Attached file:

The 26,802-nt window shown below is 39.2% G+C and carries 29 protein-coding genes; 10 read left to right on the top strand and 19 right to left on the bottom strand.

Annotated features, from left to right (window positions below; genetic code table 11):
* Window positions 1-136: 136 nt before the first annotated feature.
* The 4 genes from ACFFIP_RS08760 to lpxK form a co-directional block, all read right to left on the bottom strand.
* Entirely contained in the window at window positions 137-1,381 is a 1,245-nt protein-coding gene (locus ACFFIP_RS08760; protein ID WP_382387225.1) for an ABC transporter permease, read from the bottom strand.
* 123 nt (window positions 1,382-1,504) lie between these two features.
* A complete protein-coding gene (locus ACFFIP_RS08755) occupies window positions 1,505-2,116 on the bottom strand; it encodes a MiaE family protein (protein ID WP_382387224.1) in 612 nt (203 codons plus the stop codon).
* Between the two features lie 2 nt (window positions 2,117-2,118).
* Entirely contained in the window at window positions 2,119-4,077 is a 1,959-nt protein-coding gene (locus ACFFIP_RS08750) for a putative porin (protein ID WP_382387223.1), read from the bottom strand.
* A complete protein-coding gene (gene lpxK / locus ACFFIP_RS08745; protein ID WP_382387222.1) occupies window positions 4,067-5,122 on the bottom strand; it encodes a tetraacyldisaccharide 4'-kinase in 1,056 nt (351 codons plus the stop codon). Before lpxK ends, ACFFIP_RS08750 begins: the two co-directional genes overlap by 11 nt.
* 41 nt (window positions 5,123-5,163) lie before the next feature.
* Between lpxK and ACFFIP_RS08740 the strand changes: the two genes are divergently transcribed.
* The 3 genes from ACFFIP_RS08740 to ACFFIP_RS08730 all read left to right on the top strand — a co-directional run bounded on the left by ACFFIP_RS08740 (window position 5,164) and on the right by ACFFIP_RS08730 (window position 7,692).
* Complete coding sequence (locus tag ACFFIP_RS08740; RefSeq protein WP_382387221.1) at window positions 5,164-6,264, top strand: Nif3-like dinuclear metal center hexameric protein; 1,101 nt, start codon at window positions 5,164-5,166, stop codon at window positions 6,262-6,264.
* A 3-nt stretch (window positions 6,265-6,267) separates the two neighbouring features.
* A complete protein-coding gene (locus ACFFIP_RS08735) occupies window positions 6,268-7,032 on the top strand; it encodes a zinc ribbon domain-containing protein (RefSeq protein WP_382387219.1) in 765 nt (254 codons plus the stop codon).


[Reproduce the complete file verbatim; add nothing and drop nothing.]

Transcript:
The 26,802-nt window shown below is 39.2% G+C and carries 29 protein-coding genes; 10 read left to right on the top strand and 19 right to left on the bottom strand.

Annotated features, from left to right (window positions below; genetic code table 11):
* Window positions 1-136: 136 nt before the first annotated feature.
* The 4 genes from ACFFIP_RS08760 to lpxK form a co-directional block, all read right to left on the bottom strand.
* Entirely contained in the window at window positions 137-1,381 is a 1,245-nt protein-coding gene (locus ACFFIP_RS08760; protein ID WP_382387225.1) for an ABC transporter permease, read from the bottom strand.
* 123 nt (window positions 1,382-1,504) lie between these two features.
* A complete protein-coding gene (locus ACFFIP_RS08755) occupies window positions 1,505-2,116 on the bottom strand; it encodes a MiaE family protein (protein ID WP_382387224.1) in 612 nt (203 codons plus the stop codon).
* Between the two features lie 2 nt (window positions 2,117-2,118).
* Entirely contained in the window at window positions 2,119-4,077 is a 1,959-nt protein-coding gene (locus ACFFIP_RS08750) for a putative porin (protein ID WP_382387223.1), read from the bottom strand.
* A complete protein-coding gene (gene lpxK / locus ACFFIP_RS08745; protein ID WP_382387222.1) occupies window positions 4,067-5,122 on the bottom strand; it encodes a tetraacyldisaccharide 4'-kinase in 1,056 nt (351 codons plus the stop codon). Before lpxK ends, ACFFIP_RS08750 begins: the two co-directional genes overlap by 11 nt.
* 41 nt (window positions 5,123-5,163) lie before the next feature.
* Between lpxK and ACFFIP_RS08740 the strand changes: the two genes are divergently transcribed.
* The 3 genes from ACFFIP_RS08740 to ACFFIP_RS08730 all read left to right on the top strand — a co-directional run bounded on the left by ACFFIP_RS08740 (window position 5,164) and on the right by ACFFIP_RS08730 (window position 7,692).
* Complete coding sequence (locus tag ACFFIP_RS08740; RefSeq protein WP_382387221.1) at window positions 5,164-6,264, top strand: Nif3-like dinuclear metal center hexameric protein; 1,101 nt, start codon at window positions 5,164-5,166, stop codon at window positions 6,262-6,264.
* A 3-nt stretch (window positions 6,265-6,267) separates the two neighbouring features.
* A complete protein-coding gene (locus ACFFIP_RS08735) occupies window positions 6,268-7,032 on the top strand; it encodes a zinc ribbon domain-containing protein (RefSeq protein WP_382387219.1) in 765 nt (254 codons plus the stop codon).